AURORA | Committing a crime in Aurora could soon land the perpetrator in a book club.
The city is launching a pilot program this fall that diverts some municipal-level offenders to a 12-week program where they read a list of books, one every two weeks or so.
Aurora Judge Shawn Day said in a city meeting this week that the program can be flexible, as the participants will be “hand-picked” for the program. The only offenders not eligible for the program would be those convicted of murder and sex crimes.
The program won’t be used as a replacement for court-ordered treatment, such as counseling or anger management, according to city officials.
“It doesn’t take the place of anything mandated by law,” Day said. “It can supplement it. It can be a direct sentence as well. It seems to be a worthwhile program and at least worth a shot.”
Aurora City Council member Allison Hiltz is helping implement the program, called Changing Lives Through Literature. Hiltz said she first remembers reading about the program more than a decade ago in a newspaper at her grandmother’s kitchen table.
Ever since she’s wanted to help create a program, she said. Aurora will be the first place in Colorado to potentially adopt the program, which has been utilized across the country, including Florida, Texas, California, Connecticut and other states.
While a reading program for prison inmates in Colorado — called Words Beyond Bars — exists, the Aurora program would be the first in Colorado for Changing Lives Through Literature, an alternative-sentencing program.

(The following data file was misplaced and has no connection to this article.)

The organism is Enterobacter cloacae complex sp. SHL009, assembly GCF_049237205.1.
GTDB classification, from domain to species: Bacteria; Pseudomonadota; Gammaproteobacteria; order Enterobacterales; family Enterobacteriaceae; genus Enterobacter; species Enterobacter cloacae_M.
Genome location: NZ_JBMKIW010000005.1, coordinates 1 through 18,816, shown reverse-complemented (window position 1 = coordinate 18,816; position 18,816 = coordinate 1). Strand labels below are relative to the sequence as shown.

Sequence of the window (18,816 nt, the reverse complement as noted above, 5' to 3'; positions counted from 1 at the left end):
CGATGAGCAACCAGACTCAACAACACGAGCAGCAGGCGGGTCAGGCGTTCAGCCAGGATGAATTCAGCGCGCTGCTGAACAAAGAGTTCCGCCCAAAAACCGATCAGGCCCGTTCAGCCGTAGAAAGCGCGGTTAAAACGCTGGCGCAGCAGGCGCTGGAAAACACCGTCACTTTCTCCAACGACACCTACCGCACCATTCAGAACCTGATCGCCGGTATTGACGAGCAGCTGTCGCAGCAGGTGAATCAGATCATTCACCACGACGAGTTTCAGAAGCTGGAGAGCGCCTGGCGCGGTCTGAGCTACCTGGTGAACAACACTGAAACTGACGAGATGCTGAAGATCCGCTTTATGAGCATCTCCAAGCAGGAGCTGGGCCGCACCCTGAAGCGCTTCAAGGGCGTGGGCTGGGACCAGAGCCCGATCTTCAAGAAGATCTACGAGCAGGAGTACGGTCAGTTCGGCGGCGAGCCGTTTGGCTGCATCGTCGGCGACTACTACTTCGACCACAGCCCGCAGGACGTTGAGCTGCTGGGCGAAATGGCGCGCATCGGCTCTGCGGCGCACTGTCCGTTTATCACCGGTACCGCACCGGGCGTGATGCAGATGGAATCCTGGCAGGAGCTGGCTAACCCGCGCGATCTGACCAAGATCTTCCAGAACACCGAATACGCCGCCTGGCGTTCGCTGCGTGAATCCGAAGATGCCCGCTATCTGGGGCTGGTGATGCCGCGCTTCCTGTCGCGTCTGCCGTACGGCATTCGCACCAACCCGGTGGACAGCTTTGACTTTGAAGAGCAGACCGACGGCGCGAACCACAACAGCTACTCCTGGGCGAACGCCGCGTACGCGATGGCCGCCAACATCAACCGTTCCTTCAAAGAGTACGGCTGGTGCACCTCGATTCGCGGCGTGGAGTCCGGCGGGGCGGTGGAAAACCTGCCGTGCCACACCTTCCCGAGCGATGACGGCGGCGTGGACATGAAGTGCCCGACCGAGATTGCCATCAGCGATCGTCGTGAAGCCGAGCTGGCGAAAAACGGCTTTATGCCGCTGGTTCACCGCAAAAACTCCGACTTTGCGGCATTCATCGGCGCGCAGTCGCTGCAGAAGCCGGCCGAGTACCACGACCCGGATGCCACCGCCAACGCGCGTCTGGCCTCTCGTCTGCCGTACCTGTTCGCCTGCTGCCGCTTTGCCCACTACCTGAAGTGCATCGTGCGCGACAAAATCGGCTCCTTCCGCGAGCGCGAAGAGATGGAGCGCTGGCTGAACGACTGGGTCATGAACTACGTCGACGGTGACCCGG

Books other Changing Lives Through Literature programs have used include titles and authors found in most high school literature classes: Sylvia Plath’s The Bell Jar, dystopian tales from George Orwell, To Kill a Mockingbird by Harper Lee and more.
More than 3,500 people have gone through the program, which started a the University of Massachusetts Dartmouth in 1992 as the state was looking for alternative sentencing options.
A study following the first 32 participants of the program found the rate of recidivism among those in the program was significantly lower: about 18 percent, compared with 45 percent among 40 others on probation.
Day said he felt the pilot program was worth a shot after speaking with one of the founding members of the program in Massachusetts.
“(This program) draws people back in who may have fallen out of the connection of either getting a GED or pursuing a degree,” Day said. “Just being on campus and talking about literature can draw people back in.”
The program is set to begin in early October and take place on the Community College of Aurora campus. Other details, like a reading list and facilitator, are still being finalized.
Hiltz’s said she hopes to have some local book stores provide gift cards for the participants so that they can write in the books and keep them. No city funds are being diverted to the pilot program.